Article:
There has been an awakening. No, not with the Force but on Arrakis. As Paul Atreides says, the city people have “discovered they’re a people. They’re awakening.” In the final pages of Frank Herbert’s Dune, citizens join the Fremen to rise against the Emperor and his Sardaukar. Paul is poised to take control of the planet, but does he succeed?
The last pages of Dune move so quickly it’s difficult to slow down and absorb everything. Herbert infuses the battle and the face-off between Paul and the Emperor with so much urgency you can’t help but be caught up. The speedy pace means you barely have time to stop and process the fact that Paul has lost his son (it puts us in the same shoes as Paul) or consider any consequences.
Dune isn’t a book that’s follows a usual arc. Since it’s divided into different parts, each part has its rise and fall. But, the book ends with the culmination of pages and pages of development without any time afterward to slow down and breathe. It’s basically tense from the beginning of the fight to the last sentence, and it works. The ending left me charged and excited about the future of Arrakis.
Two aspects in particular jumped out at me: the absolute idiocy of Baron Harkonnen and the Emperor and the constant, looming danger of jihad in Paul’s mind. The Baron and the Emperor remained clueless about the numbers and power of the Fremen until the last. Willful ignorance is an astonishing thing. Sure, the Spacing Guild contributed to the deception, but mostly? I believe arrogance led to their downfall. Watching the Fremen take down their forces and then seeing Paul tear into the Emperor like he was picking wings off an insect was incredibly satisfying—even though I think Paul was gentler than he could have been with the leader.
Princess Irulan by Nathan J. Anderson
Paul has at least five million things on his mind at any given point during the battle. He’s directing the Fremen, he’s processing the loss of his son and the kidnapping of his sister, he’s thinking about an advantageous marriage arrangement, and he’s juggling prescient memories. The weight of jihad presses upon him, and I can’t imagine being faced with knowing any wrong move could lead to the deaths of hundreds of thousands. The responsibilities have changed Paul, too. He is the Kwisatz Haderach first, Muad’Dib second, and maybe Usul and Paul are tied for third place. Only a sliver remains of the boy we met at the beginning of the book.
The showdowns between Paul and Feyd-Rautha and Paul and the Emperor highlighted one of the central themes of Dune: everything is a feint within a feint within a feint. You have to dig far beneath the surface to get to the truth, and you should assume you’re being lied to. There is no such thing as an obvious threat. Paul knowing this saves him from being severely injured or killed by Feyd-Rautha.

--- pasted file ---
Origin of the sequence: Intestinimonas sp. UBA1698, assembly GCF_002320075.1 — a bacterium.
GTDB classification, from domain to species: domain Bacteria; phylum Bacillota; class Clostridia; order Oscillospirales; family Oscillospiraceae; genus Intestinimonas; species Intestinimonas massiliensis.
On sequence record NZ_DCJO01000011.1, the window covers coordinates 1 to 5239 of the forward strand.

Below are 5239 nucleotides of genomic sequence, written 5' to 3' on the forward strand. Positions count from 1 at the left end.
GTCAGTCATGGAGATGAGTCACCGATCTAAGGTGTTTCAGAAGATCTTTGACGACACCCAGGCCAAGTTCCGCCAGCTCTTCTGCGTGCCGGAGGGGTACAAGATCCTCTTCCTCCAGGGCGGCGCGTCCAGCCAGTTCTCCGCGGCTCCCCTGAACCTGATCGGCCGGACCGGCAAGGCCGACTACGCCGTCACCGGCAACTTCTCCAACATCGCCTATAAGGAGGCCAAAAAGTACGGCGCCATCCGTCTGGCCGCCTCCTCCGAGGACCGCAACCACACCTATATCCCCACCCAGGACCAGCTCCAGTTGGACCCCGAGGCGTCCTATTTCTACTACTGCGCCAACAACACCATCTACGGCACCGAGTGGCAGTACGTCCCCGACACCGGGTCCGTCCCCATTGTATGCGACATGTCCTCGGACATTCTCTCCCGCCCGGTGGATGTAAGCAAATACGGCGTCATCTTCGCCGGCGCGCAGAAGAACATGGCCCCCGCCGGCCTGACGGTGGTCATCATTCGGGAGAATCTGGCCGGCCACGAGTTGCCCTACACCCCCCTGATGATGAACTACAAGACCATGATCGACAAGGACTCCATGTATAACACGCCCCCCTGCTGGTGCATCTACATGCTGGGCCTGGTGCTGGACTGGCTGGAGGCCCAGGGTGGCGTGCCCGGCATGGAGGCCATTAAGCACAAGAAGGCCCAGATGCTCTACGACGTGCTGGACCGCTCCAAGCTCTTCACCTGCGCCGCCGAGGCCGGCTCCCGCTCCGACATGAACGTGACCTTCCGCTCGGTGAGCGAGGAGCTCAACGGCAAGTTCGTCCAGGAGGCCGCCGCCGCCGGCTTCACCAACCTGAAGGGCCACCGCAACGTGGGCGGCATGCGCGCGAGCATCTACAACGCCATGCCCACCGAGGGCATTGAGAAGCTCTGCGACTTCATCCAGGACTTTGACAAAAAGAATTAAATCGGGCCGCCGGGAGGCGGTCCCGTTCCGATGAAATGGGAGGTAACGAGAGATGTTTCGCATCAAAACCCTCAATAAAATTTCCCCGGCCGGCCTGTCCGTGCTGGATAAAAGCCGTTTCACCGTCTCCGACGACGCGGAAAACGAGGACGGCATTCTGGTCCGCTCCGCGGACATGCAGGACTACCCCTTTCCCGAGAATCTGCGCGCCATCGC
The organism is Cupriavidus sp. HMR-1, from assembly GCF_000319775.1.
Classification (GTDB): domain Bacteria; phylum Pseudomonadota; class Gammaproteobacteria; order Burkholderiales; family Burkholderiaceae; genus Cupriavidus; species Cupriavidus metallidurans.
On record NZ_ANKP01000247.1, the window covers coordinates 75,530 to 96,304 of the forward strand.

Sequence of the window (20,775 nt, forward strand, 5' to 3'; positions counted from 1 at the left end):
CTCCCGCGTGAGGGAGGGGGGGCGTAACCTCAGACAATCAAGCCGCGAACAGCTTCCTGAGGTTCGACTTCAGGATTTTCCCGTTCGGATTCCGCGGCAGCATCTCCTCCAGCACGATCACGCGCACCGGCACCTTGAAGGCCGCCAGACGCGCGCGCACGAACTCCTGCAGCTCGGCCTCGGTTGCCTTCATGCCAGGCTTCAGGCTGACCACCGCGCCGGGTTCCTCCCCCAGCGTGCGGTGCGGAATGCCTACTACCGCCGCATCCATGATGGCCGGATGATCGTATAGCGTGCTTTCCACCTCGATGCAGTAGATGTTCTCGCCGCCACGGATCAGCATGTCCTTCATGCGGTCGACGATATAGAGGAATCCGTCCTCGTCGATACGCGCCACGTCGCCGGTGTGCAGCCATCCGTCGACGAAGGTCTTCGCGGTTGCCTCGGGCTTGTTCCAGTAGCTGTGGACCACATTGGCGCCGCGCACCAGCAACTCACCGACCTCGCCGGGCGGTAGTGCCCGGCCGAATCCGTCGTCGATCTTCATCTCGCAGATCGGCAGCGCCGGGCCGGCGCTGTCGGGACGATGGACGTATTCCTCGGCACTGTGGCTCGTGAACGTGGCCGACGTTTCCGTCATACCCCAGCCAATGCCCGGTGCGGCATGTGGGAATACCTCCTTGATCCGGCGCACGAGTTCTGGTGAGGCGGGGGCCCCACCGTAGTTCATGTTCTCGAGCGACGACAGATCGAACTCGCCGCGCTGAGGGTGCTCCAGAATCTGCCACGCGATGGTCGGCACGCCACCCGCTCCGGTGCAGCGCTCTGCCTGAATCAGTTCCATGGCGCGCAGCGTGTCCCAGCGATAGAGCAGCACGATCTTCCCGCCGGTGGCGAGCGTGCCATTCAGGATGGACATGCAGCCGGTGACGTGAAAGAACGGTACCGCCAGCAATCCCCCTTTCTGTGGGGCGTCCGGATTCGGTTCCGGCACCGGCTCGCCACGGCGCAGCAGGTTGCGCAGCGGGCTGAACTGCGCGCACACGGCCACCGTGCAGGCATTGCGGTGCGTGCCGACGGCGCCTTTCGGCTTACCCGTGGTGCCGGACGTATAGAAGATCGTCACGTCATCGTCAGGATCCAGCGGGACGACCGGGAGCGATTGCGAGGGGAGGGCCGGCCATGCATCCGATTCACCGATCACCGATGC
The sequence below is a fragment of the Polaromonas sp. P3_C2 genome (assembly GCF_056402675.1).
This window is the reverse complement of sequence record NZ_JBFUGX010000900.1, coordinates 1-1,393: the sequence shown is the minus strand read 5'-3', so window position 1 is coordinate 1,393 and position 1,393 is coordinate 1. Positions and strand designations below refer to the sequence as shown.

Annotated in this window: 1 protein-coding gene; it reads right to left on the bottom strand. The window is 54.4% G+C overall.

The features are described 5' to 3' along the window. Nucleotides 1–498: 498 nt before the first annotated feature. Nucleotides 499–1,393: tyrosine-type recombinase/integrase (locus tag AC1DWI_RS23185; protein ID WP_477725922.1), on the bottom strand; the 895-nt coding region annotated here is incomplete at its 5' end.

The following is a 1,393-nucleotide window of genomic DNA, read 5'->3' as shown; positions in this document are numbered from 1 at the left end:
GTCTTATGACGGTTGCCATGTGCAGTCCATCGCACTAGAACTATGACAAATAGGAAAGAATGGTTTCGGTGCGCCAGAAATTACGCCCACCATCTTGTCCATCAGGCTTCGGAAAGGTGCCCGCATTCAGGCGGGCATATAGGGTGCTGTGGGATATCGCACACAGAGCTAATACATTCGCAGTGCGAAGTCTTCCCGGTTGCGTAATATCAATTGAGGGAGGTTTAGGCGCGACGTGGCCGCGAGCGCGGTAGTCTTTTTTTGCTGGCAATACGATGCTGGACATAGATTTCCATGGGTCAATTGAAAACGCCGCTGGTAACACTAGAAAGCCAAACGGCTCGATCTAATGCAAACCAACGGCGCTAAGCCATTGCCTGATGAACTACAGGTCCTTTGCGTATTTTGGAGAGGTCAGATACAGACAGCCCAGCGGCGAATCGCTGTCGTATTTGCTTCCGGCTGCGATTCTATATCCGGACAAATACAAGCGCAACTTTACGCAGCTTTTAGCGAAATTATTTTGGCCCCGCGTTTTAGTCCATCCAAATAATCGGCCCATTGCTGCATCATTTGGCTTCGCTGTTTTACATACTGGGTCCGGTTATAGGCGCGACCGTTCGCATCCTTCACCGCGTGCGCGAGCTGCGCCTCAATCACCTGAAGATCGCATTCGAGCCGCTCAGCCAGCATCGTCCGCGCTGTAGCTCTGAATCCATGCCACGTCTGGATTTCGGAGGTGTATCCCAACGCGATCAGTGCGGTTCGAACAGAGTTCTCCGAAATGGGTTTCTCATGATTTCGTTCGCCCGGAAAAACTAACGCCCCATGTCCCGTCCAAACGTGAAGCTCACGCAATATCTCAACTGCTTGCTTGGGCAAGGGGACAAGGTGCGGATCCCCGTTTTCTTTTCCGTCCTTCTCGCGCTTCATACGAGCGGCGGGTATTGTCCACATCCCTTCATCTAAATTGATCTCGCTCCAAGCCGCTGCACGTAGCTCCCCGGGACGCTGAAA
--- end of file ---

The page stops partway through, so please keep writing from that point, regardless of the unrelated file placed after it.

Paul has done much to change traditions and rules since he arrived among the Fremen, and he does it to some degree with the Emperor as well. However, he keeps to form when it comes to following political rules and marrying Princess Irulan. It’s interesting which lines he decides to adhere to rather than alter. He recognizes the value of the marriage even if it’s not something he necessarily wants to do. I don’t pity Irulan—she’s a Bene Gesserit and was trained for this—but boy, Jessica’s final words aren’t kind. Irulan’s not going to have an easy time of it, but as we’ve seen from all the chapter headings, her literary tendencies have at least kept her busy.
“And that day dawned when Arrakis lay at the hub of the universe with the wheel poised to spin.”
“Desperate people are the most dangerous.”
“Isn’t it odd how we misunderstand the hidden unity of kindness and cruelty?”
“He was warrior and mystic, ogre and saint, the fox and the innocent, chivalrous, ruthless, less than a god, more than a man.”
– Did you buy into the cluelessness of the Emperor and the Baron? Could they really have been that unaware of the Fremen’s strength?
– Why do you think the Guildsmen wear masking contact lenses?
– Did the Reverend Mother Mohiam’s actions change your opinion of her and why?
– Do you think Alia’s abilities will be a threat as she grows older?
– How do you feel about Paul, an outsider, leading the Fremen to victory?
The Dice Must Flow – Ready to gather your forces on Arrakis and take charge? Try The Dice Must Flow. I haven’t played this game, but I’m a fan of the art and the dice.
That’s all she wrote. I hope you’ve enjoyed reading or rereading Dune. Head to the comments and let me know your overall thoughts on the book, the characters, Herbert’s writing style—all of it. You can come chat with me on Twitter, too. While we’re talking, feel free to suggest titles for the next round of Nerdist Book Club. We’ve tackled Dune, The Silmarillion, and Ready Player One so far.
In need of more Dune? The book series continues on and on in novels by Frank Herbert and then by his son Brian Herbert. I recommend Dune Messiah and Children of Dune. You can also turn to the screen and watch the 1984 Dune directed by David Lynch, the 2000 Dune miniseries, and 2003 Children of Dune miniseries.
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